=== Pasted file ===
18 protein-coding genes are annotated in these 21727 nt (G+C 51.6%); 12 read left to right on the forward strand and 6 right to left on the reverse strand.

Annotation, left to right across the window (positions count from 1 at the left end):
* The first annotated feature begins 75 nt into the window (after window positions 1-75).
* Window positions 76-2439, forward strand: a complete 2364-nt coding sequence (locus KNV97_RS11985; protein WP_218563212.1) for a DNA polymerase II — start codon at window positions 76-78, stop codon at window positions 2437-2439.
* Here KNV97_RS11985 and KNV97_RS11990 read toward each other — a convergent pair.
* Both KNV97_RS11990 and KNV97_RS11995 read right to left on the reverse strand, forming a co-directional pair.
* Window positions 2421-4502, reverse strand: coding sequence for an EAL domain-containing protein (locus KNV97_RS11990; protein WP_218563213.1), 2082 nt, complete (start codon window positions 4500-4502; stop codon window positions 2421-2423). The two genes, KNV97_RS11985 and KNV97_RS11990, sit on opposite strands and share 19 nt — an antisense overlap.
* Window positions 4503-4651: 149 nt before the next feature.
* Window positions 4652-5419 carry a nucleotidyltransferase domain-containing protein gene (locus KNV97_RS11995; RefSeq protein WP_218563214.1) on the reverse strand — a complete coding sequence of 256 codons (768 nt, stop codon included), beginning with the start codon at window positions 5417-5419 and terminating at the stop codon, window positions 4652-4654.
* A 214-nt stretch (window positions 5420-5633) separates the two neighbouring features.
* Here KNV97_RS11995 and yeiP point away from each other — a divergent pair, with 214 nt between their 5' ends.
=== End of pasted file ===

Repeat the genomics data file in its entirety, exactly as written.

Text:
18 protein-coding genes are annotated in these 21727 nt (G+C 51.6%); 12 read left to right on the forward strand and 6 right to left on the reverse strand.

Annotation, left to right across the window (positions count from 1 at the left end):
* The first annotated feature begins 75 nt into the window (after window positions 1-75).
* Window positions 76-2439, forward strand: a complete 2364-nt coding sequence (locus KNV97_RS11985; protein WP_218563212.1) for a DNA polymerase II — start codon at window positions 76-78, stop codon at window positions 2437-2439.
* Here KNV97_RS11985 and KNV97_RS11990 read toward each other — a convergent pair.
* Both KNV97_RS11990 and KNV97_RS11995 read right to left on the reverse strand, forming a co-directional pair.
* Window positions 2421-4502, reverse strand: coding sequence for an EAL domain-containing protein (locus KNV97_RS11990; protein WP_218563213.1), 2082 nt, complete (start codon window positions 4500-4502; stop codon window positions 2421-2423). The two genes, KNV97_RS11985 and KNV97_RS11990, sit on opposite strands and share 19 nt — an antisense overlap.
* Window positions 4503-4651: 149 nt before the next feature.
* Window positions 4652-5419 carry a nucleotidyltransferase domain-containing protein gene (locus KNV97_RS11995; RefSeq protein WP_218563214.1) on the reverse strand — a complete coding sequence of 256 codons (768 nt, stop codon included), beginning with the start codon at window positions 5417-5419 and terminating at the stop codon, window positions 4652-4654.
* A 214-nt stretch (window positions 5420-5633) separates the two neighbouring features.
* Here KNV97_RS11995 and yeiP point away from each other — a divergent pair, with 214 nt between their 5' ends.